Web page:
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Funk carioca, funk from Rio de Janeiro, becomes possible through extensive networks of people, sounds, payola, gifts, tribute, and technologies. I explore various economies of reciprocity in the music genre and how they relate to attribution of authorship and ownership. Names—of DJs, MCs, soundsystems and websites—become important as they are associated with, dubbed over, or erased from songs or sound samples to either expand or control their circulation. Furthermore, historically Brazilian patterns of personalismo and patronage shape how musicians utilize new technologies to extend their personal networks, build their names, and appeal to DJs to get played. The logics of intellectual property and authorship seem inverted—musicians often pay to play and the song’s destination (the DJ) rather than its origin (the composer) is named and credited in the lyrics.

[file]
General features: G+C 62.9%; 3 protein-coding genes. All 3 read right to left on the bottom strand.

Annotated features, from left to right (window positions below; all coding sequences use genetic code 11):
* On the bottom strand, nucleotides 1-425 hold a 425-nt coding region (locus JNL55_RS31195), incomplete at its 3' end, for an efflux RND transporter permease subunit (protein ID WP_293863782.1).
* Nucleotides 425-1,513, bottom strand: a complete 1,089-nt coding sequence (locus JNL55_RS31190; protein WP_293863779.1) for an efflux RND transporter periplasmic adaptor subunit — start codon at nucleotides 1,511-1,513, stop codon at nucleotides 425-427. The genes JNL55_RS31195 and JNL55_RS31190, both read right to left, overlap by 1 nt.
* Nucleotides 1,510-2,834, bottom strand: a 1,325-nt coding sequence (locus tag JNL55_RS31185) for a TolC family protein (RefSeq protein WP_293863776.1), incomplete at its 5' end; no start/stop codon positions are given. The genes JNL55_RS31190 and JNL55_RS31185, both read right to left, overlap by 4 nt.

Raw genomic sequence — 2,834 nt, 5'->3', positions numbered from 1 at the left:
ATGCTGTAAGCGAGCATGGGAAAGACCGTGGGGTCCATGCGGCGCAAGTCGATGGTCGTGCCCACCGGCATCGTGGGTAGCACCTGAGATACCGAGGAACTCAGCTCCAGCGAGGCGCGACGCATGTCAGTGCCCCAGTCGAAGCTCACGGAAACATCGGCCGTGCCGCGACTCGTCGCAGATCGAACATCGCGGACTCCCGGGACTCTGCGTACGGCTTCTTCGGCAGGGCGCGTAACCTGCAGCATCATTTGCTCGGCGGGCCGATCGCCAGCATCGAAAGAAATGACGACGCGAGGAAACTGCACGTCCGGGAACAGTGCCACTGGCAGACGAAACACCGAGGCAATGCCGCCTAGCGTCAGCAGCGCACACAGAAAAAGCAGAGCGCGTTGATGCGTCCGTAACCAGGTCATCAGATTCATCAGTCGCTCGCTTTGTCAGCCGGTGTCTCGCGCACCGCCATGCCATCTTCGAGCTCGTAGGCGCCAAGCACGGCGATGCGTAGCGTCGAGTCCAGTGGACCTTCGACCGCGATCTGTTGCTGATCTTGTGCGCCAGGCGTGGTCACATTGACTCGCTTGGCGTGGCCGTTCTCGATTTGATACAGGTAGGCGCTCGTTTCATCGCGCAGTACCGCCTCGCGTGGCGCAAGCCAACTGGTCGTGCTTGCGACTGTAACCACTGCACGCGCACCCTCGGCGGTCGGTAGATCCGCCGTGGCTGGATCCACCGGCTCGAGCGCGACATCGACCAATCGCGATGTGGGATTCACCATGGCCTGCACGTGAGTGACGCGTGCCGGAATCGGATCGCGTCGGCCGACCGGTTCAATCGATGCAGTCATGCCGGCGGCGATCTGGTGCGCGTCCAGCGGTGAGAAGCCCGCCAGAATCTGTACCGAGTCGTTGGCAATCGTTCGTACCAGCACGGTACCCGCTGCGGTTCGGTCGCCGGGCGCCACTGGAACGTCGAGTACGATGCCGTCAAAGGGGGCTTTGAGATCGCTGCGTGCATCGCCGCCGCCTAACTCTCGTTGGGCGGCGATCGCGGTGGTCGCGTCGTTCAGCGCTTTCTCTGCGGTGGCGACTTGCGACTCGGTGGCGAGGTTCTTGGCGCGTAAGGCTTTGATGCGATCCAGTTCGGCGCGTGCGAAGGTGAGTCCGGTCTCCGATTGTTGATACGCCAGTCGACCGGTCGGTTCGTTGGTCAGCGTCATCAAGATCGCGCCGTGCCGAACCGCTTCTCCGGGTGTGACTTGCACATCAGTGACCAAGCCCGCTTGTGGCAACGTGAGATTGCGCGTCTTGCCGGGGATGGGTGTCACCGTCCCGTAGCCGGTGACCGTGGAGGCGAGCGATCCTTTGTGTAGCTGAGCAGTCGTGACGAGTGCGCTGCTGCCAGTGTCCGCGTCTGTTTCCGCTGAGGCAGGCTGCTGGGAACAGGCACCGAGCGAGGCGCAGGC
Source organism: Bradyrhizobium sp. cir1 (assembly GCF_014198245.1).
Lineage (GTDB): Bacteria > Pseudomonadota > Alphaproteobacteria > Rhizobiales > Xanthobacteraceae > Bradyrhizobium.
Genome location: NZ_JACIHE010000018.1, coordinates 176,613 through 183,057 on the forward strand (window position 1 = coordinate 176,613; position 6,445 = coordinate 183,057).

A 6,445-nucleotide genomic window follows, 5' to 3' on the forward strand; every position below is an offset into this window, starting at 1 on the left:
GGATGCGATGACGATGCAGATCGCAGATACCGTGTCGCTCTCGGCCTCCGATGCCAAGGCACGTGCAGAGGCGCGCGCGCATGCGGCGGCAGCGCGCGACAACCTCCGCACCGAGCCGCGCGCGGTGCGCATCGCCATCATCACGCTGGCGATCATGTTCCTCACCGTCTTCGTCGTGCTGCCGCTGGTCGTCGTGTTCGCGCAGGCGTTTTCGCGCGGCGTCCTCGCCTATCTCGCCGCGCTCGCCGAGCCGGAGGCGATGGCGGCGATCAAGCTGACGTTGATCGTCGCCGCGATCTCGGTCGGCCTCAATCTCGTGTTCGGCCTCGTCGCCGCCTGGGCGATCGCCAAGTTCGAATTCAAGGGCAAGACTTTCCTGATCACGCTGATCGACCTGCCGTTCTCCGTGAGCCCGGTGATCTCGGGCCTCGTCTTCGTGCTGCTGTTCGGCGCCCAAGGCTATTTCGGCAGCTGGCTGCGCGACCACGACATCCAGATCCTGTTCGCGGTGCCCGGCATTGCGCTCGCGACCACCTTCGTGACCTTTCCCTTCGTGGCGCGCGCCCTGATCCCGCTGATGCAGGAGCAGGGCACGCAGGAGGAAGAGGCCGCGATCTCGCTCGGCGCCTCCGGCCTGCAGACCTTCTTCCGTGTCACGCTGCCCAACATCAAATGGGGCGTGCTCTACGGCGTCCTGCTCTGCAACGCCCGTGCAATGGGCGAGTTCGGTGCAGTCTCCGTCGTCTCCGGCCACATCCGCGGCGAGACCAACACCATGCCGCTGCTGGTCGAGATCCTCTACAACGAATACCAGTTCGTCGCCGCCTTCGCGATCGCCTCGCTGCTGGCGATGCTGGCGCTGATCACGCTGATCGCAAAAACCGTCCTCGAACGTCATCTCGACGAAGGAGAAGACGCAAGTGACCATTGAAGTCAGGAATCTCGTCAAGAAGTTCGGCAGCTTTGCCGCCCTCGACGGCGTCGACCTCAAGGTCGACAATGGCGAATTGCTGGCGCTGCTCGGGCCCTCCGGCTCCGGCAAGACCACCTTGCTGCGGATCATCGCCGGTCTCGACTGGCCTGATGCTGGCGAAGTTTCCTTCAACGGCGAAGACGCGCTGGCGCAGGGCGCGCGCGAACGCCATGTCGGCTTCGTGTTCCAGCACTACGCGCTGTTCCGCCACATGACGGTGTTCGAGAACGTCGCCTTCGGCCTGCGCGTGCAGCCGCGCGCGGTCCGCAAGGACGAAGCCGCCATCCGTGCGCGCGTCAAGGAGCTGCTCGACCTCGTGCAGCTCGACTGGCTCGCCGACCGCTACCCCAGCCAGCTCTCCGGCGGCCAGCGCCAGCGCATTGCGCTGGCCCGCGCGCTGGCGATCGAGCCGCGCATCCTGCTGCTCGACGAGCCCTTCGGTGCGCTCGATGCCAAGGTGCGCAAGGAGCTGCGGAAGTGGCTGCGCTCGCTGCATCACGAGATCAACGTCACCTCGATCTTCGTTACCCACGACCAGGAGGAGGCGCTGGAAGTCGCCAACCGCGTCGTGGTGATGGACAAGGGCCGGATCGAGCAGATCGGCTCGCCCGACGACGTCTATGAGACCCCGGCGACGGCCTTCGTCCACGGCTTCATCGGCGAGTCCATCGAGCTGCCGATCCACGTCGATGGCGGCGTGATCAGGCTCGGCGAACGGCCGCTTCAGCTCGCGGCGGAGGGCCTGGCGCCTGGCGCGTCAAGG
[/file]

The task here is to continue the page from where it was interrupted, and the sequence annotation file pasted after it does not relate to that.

Alexandra Lippman is a Postdoctoral Fellow with the Innovating Communication in Scholarship project at the University of California, Davis and is affiliated with Science and Technology Studies. She holds a Ph.D. in Anthropology from the University of California, Irvine. Her primary research explores how globalizing alternative intellectual property practices impact digital media, access to knowledge, and music in Brazil. She is the founder of the Sound Ethnography Project and has published in Norient and Anthropology Today for a special issue on alternative copyright, which she co-edited.
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